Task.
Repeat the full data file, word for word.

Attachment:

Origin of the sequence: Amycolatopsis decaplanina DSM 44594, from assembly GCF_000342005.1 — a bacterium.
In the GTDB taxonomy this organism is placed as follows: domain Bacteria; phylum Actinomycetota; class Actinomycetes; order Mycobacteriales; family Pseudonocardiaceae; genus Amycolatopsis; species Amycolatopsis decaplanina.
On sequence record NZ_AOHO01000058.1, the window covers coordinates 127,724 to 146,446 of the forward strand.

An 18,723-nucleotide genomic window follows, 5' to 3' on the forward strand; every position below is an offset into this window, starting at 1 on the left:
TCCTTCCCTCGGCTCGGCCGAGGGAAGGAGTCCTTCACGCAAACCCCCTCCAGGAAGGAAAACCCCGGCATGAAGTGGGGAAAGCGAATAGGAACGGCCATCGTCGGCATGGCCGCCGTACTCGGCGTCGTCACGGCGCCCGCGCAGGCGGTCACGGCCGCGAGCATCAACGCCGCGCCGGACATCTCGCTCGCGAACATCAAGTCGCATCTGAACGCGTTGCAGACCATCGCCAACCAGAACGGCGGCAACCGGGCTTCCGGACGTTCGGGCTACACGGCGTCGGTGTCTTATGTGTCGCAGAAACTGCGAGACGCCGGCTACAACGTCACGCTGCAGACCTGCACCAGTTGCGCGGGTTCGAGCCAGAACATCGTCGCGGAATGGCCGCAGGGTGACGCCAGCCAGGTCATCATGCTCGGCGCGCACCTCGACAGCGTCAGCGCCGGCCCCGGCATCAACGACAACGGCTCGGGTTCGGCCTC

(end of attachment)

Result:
Origin of the sequence: Amycolatopsis decaplanina DSM 44594, from assembly GCF_000342005.1 — a bacterium.
In the GTDB taxonomy this organism is placed as follows: domain Bacteria; phylum Actinomycetota; class Actinomycetes; order Mycobacteriales; family Pseudonocardiaceae; genus Amycolatopsis; species Amycolatopsis decaplanina.
On sequence record NZ_AOHO01000058.1, the window covers coordinates 127,724 to 146,446 of the forward strand.

An 18,723-nucleotide genomic window follows, 5' to 3' on the forward strand; every position below is an offset into this window, starting at 1 on the left:
TCCTTCCCTCGGCTCGGCCGAGGGAAGGAGTCCTTCACGCAAACCCCCTCCAGGAAGGAAAACCCCGGCATGAAGTGGGGAAAGCGAATAGGAACGGCCATCGTCGGCATGGCCGCCGTACTCGGCGTCGTCACGGCGCCCGCGCAGGCGGTCACGGCCGCGAGCATCAACGCCGCGCCGGACATCTCGCTCGCGAACATCAAGTCGCATCTGAACGCGTTGCAGACCATCGCCAACCAGAACGGCGGCAACCGGGCTTCCGGACGTTCGGGCTACACGGCGTCGGTGTCTTATGTGTCGCAGAAACTGCGAGACGCCGGCTACAACGTCACGCTGCAGACCTGCACCAGTTGCGCGGGTTCGAGCCAGAACATCGTCGCGGAATGGCCGCAGGGTGACGCCAGCCAGGTCATCATGCTCGGCGCGCACCTCGACAGCGTCAGCGCCGGCCCCGGCATCAACGACAACGGCTCGGGTTCGGCCTC